Fargo, North Dakota
There is a campground within Fargo.
Fargo is the largest city in North Dakota with a population recently polled at over 95,000. Despite a major fire in 1893 and a serious tornado in 1957, the city bounced back vigorously. After the fire, 246 new buildings sprang up within the space of one year. In the last century, the tornado provided the occasion for a tornado scientist, Dr. Ted Fujita, who originated the Fujita Scale, to develop early descriptive terms for tornado phenomena.
Fargo got its start as a stopover point for steamboats using the Red River in the 1870s and '80s and later profited from the arrival of the railways, becoming known as the Gateway to the West. By this time, Fargo had developed a more dubious moniker as the divorce capital of the Midwest, thanks to its lenient divorce laws.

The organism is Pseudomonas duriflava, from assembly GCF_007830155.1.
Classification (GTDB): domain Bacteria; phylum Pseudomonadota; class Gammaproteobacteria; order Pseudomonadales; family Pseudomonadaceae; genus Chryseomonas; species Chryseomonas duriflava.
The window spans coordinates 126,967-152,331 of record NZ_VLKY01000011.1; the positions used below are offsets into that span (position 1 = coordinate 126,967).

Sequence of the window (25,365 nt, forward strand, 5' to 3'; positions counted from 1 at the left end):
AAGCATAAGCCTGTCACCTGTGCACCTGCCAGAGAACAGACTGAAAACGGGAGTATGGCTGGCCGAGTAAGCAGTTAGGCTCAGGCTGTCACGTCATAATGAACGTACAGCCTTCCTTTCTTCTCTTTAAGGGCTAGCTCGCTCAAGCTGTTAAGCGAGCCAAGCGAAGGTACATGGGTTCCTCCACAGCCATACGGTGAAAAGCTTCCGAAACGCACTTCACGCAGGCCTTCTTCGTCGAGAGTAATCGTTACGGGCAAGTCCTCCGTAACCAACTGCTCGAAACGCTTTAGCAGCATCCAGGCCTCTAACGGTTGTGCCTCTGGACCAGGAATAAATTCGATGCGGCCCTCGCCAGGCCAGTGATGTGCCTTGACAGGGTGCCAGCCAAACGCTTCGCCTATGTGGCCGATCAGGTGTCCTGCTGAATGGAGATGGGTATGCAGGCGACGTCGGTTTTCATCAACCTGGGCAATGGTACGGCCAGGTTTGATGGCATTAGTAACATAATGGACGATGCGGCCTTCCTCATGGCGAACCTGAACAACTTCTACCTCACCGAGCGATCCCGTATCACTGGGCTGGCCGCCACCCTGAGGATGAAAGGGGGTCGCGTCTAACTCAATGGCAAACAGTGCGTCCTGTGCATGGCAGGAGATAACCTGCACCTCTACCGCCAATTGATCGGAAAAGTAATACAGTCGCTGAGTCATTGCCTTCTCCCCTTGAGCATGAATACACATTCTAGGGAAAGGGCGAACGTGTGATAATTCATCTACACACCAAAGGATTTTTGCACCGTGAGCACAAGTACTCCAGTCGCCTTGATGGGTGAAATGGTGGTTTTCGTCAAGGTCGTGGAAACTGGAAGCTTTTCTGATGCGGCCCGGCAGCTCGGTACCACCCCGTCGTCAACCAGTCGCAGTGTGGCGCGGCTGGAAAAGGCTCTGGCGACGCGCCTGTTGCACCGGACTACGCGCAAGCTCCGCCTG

Fargo is closely associated with Moorhead, Minnesota and these two cities form the Fargo-Moorhead ND-MN Metropolitan Statistical Area. Fargo is a hub for culture, retail and manufacturing activity, health care and education for this region.
- Fargo-Moorhead Opera
- Fargo-Moorhead Symphony Orchestra and Youth Symphony
- Fargo winter carnival
- Plains Art Museum
- Children's Museum at Yunker Farm
- six golf courses, three of them with 9 holes, three with 18 holes
- Red River Zoo
- Bonanzaville Fargo, historic buildings and artifacts
- Maple River Winery